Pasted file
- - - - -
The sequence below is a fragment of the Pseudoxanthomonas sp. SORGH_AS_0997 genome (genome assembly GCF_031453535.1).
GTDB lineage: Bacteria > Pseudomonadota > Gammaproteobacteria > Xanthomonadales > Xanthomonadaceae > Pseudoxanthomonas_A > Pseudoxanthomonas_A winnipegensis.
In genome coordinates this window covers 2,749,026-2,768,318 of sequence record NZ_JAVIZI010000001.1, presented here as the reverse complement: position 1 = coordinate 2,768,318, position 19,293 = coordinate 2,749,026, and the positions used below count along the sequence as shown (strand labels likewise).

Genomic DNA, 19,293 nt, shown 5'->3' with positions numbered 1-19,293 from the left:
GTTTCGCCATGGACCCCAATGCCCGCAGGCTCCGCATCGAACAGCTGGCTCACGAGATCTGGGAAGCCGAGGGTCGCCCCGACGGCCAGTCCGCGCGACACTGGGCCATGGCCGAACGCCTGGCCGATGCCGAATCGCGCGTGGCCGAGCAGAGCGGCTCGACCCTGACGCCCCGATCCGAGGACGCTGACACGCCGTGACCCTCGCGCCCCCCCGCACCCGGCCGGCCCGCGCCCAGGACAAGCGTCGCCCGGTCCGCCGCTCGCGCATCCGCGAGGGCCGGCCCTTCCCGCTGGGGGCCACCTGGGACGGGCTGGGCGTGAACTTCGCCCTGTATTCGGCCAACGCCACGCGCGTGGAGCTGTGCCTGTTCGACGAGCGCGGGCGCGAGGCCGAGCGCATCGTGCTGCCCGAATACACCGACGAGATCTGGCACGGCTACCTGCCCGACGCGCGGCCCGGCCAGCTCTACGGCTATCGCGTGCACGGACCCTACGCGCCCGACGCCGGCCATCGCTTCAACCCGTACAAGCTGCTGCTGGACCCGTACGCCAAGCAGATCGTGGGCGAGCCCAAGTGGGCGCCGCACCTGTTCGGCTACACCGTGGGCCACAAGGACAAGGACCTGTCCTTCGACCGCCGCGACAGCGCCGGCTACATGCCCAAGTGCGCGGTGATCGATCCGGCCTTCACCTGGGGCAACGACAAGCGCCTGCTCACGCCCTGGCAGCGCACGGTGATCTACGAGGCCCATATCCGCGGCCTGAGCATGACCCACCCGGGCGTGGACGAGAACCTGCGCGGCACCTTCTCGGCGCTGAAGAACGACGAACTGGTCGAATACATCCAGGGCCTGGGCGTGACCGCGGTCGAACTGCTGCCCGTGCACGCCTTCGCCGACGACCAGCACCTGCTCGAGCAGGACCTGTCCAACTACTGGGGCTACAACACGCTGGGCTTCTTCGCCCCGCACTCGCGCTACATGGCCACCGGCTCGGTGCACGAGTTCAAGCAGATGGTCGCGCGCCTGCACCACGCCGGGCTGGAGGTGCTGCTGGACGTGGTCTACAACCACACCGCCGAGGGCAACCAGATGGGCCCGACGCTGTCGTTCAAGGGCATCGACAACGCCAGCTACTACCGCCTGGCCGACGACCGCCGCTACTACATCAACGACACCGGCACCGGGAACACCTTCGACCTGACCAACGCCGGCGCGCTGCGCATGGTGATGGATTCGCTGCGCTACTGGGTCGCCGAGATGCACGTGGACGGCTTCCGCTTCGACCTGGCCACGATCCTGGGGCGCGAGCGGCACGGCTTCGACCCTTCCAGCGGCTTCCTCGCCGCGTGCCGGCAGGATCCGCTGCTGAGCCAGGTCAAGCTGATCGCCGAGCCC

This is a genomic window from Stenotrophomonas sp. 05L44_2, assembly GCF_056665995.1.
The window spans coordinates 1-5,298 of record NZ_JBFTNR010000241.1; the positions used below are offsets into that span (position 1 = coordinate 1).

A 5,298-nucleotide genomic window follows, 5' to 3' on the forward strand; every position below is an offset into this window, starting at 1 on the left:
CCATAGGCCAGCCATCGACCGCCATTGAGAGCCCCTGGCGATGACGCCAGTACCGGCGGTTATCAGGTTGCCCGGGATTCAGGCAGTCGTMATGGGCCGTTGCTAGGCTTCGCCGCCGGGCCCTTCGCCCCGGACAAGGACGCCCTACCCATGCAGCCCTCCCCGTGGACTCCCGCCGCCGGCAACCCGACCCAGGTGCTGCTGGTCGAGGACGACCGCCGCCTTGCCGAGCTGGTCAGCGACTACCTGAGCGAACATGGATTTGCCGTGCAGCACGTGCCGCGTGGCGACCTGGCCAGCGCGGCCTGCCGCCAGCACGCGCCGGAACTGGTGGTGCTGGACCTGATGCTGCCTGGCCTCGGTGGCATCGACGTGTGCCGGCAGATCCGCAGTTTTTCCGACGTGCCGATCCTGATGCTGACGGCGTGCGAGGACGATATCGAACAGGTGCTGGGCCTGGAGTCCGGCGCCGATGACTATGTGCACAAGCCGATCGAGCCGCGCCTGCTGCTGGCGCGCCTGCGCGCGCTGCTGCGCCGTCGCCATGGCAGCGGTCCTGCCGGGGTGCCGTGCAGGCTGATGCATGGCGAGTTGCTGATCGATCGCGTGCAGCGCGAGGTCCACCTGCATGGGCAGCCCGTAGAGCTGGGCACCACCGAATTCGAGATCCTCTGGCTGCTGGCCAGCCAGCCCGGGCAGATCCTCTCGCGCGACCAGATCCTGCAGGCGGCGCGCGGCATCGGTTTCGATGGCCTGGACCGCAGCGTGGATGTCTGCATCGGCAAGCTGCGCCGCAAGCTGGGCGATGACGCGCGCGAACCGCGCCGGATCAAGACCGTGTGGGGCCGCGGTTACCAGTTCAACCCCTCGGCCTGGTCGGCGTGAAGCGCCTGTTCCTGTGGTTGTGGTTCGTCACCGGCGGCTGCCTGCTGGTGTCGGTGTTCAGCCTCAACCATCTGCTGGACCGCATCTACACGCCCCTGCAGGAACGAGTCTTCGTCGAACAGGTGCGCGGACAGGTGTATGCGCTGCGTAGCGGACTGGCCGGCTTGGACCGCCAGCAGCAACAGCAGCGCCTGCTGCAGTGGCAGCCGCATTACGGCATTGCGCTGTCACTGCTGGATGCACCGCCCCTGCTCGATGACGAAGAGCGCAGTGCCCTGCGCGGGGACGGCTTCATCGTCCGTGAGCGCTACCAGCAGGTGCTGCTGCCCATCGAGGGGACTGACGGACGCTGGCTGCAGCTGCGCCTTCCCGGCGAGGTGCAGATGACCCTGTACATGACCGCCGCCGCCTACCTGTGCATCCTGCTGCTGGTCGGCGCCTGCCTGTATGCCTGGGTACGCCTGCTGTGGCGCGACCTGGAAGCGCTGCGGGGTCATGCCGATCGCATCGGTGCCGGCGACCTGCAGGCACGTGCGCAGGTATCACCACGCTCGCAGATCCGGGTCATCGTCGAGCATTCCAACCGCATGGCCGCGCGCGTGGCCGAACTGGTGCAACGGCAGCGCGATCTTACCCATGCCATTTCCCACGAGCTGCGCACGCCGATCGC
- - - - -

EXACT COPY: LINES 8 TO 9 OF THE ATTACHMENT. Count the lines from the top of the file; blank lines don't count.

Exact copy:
A 5,298-nucleotide genomic window follows, 5' to 3' on the forward strand; every position below is an offset into this window, starting at 1 on the left:
CCATAGGCCAGCCATCGACCGCCATTGAGAGCCCCTGGCGATGACGCCAGTACCGGCGGTTATCAGGTTGCCCGGGATTCAGGCAGTCGTMATGGGCCGTTGCTAGGCTTCGCCGCCGGGCCCTTCGCCCCGGACAAGGACGCCCTACCCATGCAGCCCTCCCCGTGGACTCCCGCCGCCGGCAACCCGACCCAGGTGCTGCTGGTCGAGGACGACCGCCGCCTTGCCGAGCTGGTCAGCGACTACCTGAGCGAACATGGATTTGCCGTGCAGCACGTGCCGCGTGGCGACCTGGCCAGCGCGGCCTGCCGCCAGCACGCGCCGGAACTGGTGGTGCTGGACCTGATGCTGCCTGGCCTCGGTGGCATCGACGTGTGCCGGCAGATCCGCAGTTTTTCCGACGTGCCGATCCTGATGCTGACGGCGTGCGAGGACGATATCGAACAGGTGCTGGGCCTGGAGTCCGGCGCCGATGACTATGTGCACAAGCCGATCGAGCCGCGCCTGCTGCTGGCGCGCCTGCGCGCGCTGCTGCGCCGTCGCCATGGCAGCGGTCCTGCCGGGGTGCCGTGCAGGCTGATGCATGGCGAGTTGCTGATCGATCGCGTGCAGCGCGAGGTCCACCTGCATGGGCAGCCCGTAGAGCTGGGCACCACCGAATTCGAGATCCTCTGGCTGCTGGCCAGCCAGCCCGGGCAGATCCTCTCGCGCGACCAGATCCTGCAGGCGGCGCGCGGCATCGGTTTCGATGGCCTGGACCGCAGCGTGGATGTCTGCATCGGCAAGCTGCGCCGCAAGCTGGGCGATGACGCGCGCGAACCGCGCCGGATCAAGACCGTGTGGGGCCGCGGTTACCAGTTCAACCCCTCGGCCTGGTCGGCGTGAAGCGCCTGTTCCTGTGGTTGTGGTTCGTCACCGGCGGCTGCCTGCTGGTGTCGGTGTTCAGCCTCAACCATCTGCTGGACCGCATCTACACGCCCCTGCAGGAACGAGTCTTCGTCGAACAGGTGCGCGGACAGGTGTATGCGCTGCGTAGCGGACTGGCCGGCTTGGACCGCCAGCAGCAACAGCAGCGCCTGCTGCAGTGGCAGCCGCATTACGGCATTGCGCTGTCACTGCTGGATGCACCGCCCCTGCTCGATGACGAAGAGCGCAGTGCCCTGCGCGGGGACGGCTTCATCGTCCGTGAGCGCTACCAGCAGGTGCTGCTGCCCATCGAGGGGACTGACGGACGCTGGCTGCAGCTGCGCCTTCCCGGCGAGGTGCAGATGACCCTGTACATGACCGCCGCCGCCTACCTGTGCATCCTGCTGCTGGTCGGCGCCTGCCTGTATGCCTGGGTACGCCTGCTGTGGCGCGACCTGGAAGCGCTGCGGGGTCATGCCGATCGCATCGGTGCCGGCGACCTGCAGGCACGTGCGCAGGTATCACCACGCTCGCAGATCCGGGTCATCGTCGAGCATTCCAACCGCATGGCCGCGCGCGTGGCCGAACTGGTGCAACGGCAGCGCGATCTTACCCATGCCATTTCCCACGAGCTGCGCACGCCGATCGC